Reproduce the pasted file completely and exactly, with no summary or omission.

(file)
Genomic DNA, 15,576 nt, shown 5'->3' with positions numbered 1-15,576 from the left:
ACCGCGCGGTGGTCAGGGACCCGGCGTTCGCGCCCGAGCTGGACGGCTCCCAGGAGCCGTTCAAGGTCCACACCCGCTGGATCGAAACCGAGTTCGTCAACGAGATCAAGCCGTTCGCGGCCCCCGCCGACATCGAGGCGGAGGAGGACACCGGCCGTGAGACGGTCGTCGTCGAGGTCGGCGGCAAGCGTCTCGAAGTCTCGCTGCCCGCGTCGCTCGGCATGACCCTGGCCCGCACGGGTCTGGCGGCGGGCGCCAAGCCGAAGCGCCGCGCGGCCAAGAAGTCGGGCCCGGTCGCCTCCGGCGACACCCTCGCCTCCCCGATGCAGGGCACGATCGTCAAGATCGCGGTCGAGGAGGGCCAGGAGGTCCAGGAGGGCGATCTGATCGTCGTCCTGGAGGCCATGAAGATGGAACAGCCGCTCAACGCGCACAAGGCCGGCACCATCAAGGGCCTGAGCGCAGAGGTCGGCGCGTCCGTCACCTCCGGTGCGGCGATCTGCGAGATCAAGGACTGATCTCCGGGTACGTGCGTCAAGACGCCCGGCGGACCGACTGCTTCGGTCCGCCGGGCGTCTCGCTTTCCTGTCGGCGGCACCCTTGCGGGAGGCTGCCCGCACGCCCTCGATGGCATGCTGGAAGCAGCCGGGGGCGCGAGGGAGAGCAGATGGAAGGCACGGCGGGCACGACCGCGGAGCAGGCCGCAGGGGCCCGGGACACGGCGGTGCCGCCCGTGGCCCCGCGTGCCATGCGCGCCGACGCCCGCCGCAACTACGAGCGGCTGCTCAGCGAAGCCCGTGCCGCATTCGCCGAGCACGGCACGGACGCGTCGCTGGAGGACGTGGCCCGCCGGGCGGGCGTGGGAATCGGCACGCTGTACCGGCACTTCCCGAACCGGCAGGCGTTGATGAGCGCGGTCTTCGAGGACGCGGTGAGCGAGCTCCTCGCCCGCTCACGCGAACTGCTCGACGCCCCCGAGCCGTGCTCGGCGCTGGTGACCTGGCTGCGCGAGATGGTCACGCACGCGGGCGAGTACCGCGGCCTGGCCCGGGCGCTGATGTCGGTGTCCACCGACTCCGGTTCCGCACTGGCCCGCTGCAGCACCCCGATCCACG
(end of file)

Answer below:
Genomic DNA, 15,576 nt, shown 5'->3' with positions numbered 1-15,576 from the left:
ACCGCGCGGTGGTCAGGGACCCGGCGTTCGCGCCCGAGCTGGACGGCTCCCAGGAGCCGTTCAAGGTCCACACCCGCTGGATCGAAACCGAGTTCGTCAACGAGATCAAGCCGTTCGCGGCCCCCGCCGACATCGAGGCGGAGGAGGACACCGGCCGTGAGACGGTCGTCGTCGAGGTCGGCGGCAAGCGTCTCGAAGTCTCGCTGCCCGCGTCGCTCGGCATGACCCTGGCCCGCACGGGTCTGGCGGCGGGCGCCAAGCCGAAGCGCCGCGCGGCCAAGAAGTCGGGCCCGGTCGCCTCCGGCGACACCCTCGCCTCCCCGATGCAGGGCACGATCGTCAAGATCGCGGTCGAGGAGGGCCAGGAGGTCCAGGAGGGCGATCTGATCGTCGTCCTGGAGGCCATGAAGATGGAACAGCCGCTCAACGCGCACAAGGCCGGCACCATCAAGGGCCTGAGCGCAGAGGTCGGCGCGTCCGTCACCTCCGGTGCGGCGATCTGCGAGATCAAGGACTGATCTCCGGGTACGTGCGTCAAGACGCCCGGCGGACCGACTGCTTCGGTCCGCCGGGCGTCTCGCTTTCCTGTCGGCGGCACCCTTGCGGGAGGCTGCCCGCACGCCCTCGATGGCATGCTGGAAGCAGCCGGGGGCGCGAGGGAGAGCAGATGGAAGGCACGGCGGGCACGACCGCGGAGCAGGCCGCAGGGGCCCGGGACACGGCGGTGCCGCCCGTGGCCCCGCGTGCCATGCGCGCCGACGCCCGCCGCAACTACGAGCGGCTGCTCAGCGAAGCCCGTGCCGCATTCGCCGAGCACGGCACGGACGCGTCGCTGGAGGACGTGGCCCGCCGGGCGGGCGTGGGAATCGGCACGCTGTACCGGCACTTCCCGAACCGGCAGGCGTTGATGAGCGCGGTCTTCGAGGACGCGGTGAGCGAGCTCCTCGCCCGCTCACGCGAACTGCTCGACGCCCCCGAGCCGTGCTCGGCGCTGGTGACCTGGCTGCGCGAGATGGTCACGCACGCGGGCGAGTACCGCGGCCTGGCCCGGGCGCTGATGTCGGTGTCCACCGACTCCGGTTCCGCACTGGCCCGCTGCAGCACCCCGATCCACG